Tom Hanks confesses all
May 04, 2009
How do you counter comments on the Internet that say: “It’s sad that a great actor like Tom Hanks has become a pawn of Satan and is aiding the cover-up of the existence of the Illuminati today and is a part of Dan Brown’s fraud”?
Thanks for saying that I’m a great actor! People have the right to voice their opinion and I accept their views with utmost grace. Such comments don’t bother me! We never wanted to hurt anyone’s sentiments. I feel sorry for those who made such accusations, since they are not aware of the right perspective of cinema. Angels & Demons would show a great piece of fictional work with detailed research work behind every scene. Dan Brown is a wordsmith whom I dearly respect and hope for the best with regard to the film’s box-office success. These critical statements will be downsized, once the flick enters theatres. I’d request the audiences to please watch the film and then decide. Please do not go by the grapevine.
You’ve played Langdon before. What makes you decide whether or not to revisit a character?
I never wanted to do that, because I’m always interested in trying to create new territory but there’s something unique about what Dan has created in this Robert Langdon character. It’s incredibly original, thought-provoking, and, on a cinematic level, irresistible. It’s challenging to play someone who is an expert in this obscure field. When we worked in Rome near places of great antiquity, I was fascinated to learn the history of the site. Robert Langdon sees history in layers. If you’re smart enough to see the trail and follow it, and wise enough to put together the hidden clues, you just might bust open the conspiracy. And you only have so much time. Who doesn’t love that?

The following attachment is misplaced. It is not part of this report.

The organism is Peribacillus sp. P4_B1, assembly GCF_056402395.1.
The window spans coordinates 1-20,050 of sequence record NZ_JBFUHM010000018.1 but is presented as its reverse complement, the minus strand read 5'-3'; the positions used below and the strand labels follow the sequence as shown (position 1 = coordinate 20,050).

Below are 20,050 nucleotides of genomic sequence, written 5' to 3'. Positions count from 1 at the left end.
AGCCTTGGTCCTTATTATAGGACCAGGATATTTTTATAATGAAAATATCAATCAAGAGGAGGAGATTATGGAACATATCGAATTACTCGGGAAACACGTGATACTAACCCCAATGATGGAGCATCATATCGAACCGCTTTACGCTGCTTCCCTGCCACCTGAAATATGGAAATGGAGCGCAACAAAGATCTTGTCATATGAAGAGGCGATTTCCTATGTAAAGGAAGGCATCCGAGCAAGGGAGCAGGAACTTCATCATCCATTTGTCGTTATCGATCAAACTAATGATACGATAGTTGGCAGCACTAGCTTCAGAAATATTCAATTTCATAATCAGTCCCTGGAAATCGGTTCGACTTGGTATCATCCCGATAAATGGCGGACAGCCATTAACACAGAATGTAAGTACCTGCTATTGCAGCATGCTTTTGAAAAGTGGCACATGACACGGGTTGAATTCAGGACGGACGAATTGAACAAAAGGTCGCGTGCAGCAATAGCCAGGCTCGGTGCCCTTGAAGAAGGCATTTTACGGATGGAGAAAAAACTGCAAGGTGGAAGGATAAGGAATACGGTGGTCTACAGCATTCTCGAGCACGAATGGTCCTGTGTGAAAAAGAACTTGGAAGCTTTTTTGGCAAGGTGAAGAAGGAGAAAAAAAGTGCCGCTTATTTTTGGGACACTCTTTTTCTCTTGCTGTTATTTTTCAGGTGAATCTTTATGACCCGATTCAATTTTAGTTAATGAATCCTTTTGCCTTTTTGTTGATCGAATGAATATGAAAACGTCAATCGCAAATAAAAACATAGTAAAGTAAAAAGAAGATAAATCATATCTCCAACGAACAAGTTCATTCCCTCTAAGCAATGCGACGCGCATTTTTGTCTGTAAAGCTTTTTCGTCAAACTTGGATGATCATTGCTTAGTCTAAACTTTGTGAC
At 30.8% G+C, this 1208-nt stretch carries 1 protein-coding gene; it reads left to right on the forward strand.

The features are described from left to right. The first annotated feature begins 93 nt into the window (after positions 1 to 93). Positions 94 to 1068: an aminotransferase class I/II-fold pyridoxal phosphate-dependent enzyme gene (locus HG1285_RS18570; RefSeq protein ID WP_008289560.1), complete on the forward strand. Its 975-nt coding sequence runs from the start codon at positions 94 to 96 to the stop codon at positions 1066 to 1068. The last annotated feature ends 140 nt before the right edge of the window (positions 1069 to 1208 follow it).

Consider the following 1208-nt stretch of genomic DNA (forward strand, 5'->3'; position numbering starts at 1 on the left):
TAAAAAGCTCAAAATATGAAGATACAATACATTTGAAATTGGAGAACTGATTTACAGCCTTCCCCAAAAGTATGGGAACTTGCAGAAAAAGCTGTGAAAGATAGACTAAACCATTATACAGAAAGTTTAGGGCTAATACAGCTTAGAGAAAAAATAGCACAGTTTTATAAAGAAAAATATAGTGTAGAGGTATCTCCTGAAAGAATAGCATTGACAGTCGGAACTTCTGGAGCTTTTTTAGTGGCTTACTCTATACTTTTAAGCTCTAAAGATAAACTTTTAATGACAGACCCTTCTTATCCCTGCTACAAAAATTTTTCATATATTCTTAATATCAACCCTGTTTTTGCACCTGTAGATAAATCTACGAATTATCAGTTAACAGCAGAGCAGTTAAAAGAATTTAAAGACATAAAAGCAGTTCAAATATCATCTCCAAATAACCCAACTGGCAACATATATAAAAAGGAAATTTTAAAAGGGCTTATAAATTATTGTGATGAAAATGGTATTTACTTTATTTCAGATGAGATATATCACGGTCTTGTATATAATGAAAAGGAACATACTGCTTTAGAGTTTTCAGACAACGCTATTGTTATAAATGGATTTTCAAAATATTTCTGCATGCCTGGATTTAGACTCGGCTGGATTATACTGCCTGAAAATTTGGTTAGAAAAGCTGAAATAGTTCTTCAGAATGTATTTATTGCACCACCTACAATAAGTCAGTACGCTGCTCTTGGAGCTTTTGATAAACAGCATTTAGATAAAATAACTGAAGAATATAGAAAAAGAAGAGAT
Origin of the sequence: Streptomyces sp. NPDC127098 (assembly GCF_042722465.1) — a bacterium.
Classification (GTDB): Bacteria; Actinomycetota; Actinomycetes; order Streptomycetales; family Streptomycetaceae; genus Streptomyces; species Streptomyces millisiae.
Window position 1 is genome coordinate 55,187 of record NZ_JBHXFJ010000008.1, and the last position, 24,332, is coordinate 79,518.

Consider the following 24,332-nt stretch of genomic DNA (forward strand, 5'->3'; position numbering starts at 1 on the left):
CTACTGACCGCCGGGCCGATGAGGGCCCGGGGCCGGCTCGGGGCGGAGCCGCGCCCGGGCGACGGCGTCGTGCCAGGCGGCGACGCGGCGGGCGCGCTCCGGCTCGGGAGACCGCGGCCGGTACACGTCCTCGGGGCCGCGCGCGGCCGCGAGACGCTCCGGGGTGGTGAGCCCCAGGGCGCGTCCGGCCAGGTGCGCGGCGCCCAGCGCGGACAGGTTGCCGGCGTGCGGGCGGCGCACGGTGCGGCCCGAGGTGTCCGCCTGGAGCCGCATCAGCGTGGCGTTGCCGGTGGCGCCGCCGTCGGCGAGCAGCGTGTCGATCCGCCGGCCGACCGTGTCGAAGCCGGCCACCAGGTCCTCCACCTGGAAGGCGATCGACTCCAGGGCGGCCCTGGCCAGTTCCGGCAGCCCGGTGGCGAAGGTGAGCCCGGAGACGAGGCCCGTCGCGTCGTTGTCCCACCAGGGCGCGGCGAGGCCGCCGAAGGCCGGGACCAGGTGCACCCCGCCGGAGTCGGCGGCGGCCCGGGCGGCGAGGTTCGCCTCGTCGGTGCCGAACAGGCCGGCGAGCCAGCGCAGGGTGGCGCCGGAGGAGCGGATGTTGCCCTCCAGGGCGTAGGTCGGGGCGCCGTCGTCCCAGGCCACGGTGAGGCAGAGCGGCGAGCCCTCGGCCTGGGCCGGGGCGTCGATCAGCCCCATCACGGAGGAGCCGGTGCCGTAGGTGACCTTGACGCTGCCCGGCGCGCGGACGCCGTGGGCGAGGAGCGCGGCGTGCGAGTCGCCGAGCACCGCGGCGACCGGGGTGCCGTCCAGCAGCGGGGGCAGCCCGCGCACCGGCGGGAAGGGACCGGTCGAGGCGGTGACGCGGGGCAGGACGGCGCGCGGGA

Om Puri had described how you used to call him Omi during the shooting of Charlie Wilson’s War in Morocco, and how you were intrigued by the way in which Indian actors shoot almost two films a day. What’s the one thing about Indian films that has left you pleasantly surprised?
Firstly, give Omi the best of my regards. All actors, regardless of their nationality, have an unending commitment to their work. One thing that gives Asians an edge over others, is how they execute all that with very limited technologies and other resources by which they produce films. Though I don’t remember any particular Indian movie, if I have seen any, I like Asian films like Crouching Tiger, Hidden Dragon and The Hero.... The movies were superb.
Some Hollywood actors have started being part of Indian productions. Doesn’t the sheer size of viewership in India attract you?
Size does matter. But what attracts me, is a good script, a trustworthy director and a supportive cast. If I would get all these together, there is no reason for denying, then. But I’d first sum up my ongoing commitments and then move Eastwards.
Has Slumdog Millionaire changed your perception of India?